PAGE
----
22.05.2020 12:23 Industrial output in Russia shrank 6.6% in April

Russia`s industrial output fell by 6.6 percent in April compared to the previous year, dampened by the country`s coronavirus lockdown, the state statistics agency said Thursday. Russia imposed a non-working period across the country at the end of April which served as the decisive factor in lowering industrial output, Rosstat said in a statement. Industries were delivered a double blow as President Vladimir Putin ordered companies to stop work activities but continue paying salaries. At the same time, consumer demand fell for a range of goods and services, the agency said. However it reported a surge in demand for some products, including food, household products and laptops, sought as people began telecommuting. Russia`s commodities sector only decreased by 3.2 percent year on year, and oil production actually grew by 0.2 percent, the agency said, noting that for many of those companies ceasing activity was not possible. Pharmaceutical industries showed growth of 13.5 percent year on year, while the automotive sector was the worst-hit, plummeting by 79.2 percent.

14.05.2020 14:35 EBRD: Russia`s GDP In 2020 To Fall By 4.5%

Russia`s GDP will decline by 4.5 percent in 2020 due to lower oil prices and the coronavirus pandemic and in 2021 the Russian economy will grow by 4 percent, the European Bank for Reconstruction and Development (EBRD) said in its Regional Economic Prospects report published on Wednesday. Russia went through a double shock in the first months of the year, those being the COVID-19 pandemic, which paralyzed global oil demand, and the failed OPEC+ deal with Saudi Arabia, which led to a sharp drop in oil prices, according to the EBRD. "With its economy still dependent on oil, the fall in oil prices was significant, particularly in light of the fiscal stimulus needed to offset the impact of the pandemic. The Russian economy is expected to shrink by 4.5 per cent in 2020, followed by a rebound of 4.0 per cent in 2021," the spring report read.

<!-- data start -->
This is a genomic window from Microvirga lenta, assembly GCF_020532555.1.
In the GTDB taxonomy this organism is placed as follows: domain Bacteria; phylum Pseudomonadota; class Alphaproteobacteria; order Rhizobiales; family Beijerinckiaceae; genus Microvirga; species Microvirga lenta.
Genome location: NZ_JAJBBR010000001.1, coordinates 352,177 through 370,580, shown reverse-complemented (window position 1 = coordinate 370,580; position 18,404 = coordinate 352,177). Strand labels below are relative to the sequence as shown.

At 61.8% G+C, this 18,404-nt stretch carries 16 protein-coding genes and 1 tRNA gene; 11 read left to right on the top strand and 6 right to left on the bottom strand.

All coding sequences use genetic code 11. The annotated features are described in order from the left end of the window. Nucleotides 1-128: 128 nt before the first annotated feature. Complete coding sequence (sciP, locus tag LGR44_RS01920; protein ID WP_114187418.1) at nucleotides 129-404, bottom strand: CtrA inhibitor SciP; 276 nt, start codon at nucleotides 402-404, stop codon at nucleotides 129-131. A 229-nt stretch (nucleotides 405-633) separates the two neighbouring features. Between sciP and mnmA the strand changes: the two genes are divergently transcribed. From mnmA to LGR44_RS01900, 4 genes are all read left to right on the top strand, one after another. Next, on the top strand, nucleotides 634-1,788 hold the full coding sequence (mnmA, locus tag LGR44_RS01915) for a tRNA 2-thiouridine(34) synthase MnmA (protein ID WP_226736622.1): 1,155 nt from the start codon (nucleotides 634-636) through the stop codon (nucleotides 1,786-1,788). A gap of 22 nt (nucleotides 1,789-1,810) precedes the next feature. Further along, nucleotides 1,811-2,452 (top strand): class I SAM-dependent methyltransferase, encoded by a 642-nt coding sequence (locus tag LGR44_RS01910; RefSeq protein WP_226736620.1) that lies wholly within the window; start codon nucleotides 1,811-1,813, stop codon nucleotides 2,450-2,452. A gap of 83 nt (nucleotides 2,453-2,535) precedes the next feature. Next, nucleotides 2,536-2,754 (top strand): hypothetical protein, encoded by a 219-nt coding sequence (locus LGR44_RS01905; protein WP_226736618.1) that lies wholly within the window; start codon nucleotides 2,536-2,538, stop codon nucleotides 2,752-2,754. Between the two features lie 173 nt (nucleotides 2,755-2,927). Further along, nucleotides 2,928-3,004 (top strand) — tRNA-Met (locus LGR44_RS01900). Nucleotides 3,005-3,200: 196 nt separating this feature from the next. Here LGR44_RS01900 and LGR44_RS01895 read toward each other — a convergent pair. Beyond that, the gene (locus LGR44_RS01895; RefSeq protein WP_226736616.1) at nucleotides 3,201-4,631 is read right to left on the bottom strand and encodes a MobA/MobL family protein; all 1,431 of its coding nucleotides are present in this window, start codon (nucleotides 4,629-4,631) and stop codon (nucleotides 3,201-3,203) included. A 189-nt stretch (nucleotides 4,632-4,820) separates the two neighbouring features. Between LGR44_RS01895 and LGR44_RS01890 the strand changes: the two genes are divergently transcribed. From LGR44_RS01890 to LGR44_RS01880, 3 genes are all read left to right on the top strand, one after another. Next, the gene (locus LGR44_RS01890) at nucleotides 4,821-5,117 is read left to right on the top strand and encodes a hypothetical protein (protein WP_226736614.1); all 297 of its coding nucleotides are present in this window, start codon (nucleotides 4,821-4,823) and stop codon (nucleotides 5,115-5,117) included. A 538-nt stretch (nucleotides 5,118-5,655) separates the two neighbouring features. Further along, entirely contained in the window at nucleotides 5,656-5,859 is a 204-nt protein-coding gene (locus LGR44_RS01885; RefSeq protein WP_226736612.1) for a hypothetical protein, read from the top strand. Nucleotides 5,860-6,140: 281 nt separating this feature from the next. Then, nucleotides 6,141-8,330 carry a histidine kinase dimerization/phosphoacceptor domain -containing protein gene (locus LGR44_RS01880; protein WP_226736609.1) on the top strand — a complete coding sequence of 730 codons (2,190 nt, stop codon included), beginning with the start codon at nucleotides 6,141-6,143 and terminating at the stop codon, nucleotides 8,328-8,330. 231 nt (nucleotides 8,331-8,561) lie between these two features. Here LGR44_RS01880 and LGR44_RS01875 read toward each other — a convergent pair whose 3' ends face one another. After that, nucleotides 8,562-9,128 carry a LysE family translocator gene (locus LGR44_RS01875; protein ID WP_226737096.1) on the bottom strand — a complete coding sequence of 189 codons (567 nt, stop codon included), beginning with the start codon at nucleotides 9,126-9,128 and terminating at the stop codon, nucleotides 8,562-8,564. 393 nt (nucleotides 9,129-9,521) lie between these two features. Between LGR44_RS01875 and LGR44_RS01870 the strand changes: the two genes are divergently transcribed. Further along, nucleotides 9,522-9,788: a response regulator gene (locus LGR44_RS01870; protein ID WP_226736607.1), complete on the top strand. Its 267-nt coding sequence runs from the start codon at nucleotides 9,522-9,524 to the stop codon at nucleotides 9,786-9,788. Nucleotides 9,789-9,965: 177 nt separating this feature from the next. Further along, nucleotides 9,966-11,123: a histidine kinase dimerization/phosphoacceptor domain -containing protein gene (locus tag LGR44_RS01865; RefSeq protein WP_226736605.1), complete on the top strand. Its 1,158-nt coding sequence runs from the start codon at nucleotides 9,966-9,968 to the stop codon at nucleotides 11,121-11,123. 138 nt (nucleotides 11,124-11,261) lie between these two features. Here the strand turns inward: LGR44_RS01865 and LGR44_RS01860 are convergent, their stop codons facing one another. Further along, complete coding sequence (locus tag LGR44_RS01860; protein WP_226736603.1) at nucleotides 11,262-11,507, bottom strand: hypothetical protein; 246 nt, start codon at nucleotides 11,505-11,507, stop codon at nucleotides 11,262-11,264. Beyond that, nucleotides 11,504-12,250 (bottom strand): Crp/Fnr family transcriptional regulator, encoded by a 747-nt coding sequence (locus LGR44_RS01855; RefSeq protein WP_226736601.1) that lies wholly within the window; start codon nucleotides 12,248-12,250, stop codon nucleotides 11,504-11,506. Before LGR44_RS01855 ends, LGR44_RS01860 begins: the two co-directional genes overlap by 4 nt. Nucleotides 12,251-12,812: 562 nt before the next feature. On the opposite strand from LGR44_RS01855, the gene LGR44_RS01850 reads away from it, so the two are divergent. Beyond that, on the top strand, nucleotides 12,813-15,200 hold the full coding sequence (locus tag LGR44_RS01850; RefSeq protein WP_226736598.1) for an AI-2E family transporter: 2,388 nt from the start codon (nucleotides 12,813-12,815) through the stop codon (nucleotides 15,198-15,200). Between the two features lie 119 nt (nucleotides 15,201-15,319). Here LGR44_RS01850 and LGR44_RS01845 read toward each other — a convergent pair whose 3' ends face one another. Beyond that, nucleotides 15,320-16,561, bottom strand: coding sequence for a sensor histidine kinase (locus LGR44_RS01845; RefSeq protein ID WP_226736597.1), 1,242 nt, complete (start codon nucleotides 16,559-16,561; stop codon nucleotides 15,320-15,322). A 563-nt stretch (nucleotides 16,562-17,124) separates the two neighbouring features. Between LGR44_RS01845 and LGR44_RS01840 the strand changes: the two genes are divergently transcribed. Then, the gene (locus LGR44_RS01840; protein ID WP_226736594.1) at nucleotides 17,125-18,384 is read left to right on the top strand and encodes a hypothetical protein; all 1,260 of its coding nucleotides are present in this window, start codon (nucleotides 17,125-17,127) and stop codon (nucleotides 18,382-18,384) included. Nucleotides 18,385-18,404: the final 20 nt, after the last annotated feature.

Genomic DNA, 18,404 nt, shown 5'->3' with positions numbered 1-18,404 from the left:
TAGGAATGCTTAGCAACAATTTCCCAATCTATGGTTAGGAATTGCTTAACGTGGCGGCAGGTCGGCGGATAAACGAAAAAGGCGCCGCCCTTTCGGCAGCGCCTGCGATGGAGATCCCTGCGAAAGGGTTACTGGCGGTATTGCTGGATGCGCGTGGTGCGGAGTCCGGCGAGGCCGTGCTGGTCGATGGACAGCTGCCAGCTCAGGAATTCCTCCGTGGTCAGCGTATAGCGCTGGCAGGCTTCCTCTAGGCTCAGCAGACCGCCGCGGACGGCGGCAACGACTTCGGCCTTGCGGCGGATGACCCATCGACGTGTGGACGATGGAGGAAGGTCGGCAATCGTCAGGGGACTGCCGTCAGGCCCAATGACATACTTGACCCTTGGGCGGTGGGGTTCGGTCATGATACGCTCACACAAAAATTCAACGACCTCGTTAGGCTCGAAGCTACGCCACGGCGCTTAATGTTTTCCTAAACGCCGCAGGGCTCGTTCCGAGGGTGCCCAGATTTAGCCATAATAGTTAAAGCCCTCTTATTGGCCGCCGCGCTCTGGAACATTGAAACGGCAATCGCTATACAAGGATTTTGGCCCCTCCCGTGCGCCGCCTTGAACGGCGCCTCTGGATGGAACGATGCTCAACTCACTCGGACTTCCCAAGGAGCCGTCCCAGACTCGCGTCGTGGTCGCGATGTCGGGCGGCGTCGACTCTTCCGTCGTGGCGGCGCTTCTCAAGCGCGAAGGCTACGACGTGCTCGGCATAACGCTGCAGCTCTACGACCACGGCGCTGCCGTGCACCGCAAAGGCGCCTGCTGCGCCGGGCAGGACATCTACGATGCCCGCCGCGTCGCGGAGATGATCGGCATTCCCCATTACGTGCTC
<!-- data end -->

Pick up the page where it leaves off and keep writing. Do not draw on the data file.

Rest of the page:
11.05.2020 21:42 Crisis and Freelance: New Survey from Workspace

The COVID-19 pandemic has made significant changes in the economic situation of different countries. From a virus that suddenly burst into our reality, many suffered - someone directly, and someone indirectly. Some changes have also affected the freelance sphere, if only for the reason that many professionals from this area serve just the business that has suffered from quarantines, border closures and other additional conditions. To understand how things are going for people who themselves find work and work exclusively for themselves, Freelance service Workspace conducted another survey and a large-scale study on this topic. The survey, which was conducted at the end of April 2020, was attended by 714 freelancers. These are mainly specialists who are involved in design, copywriting, translation, web development, programming and SMM. The results of the survey provided interesting data, which we propose to familiarize with.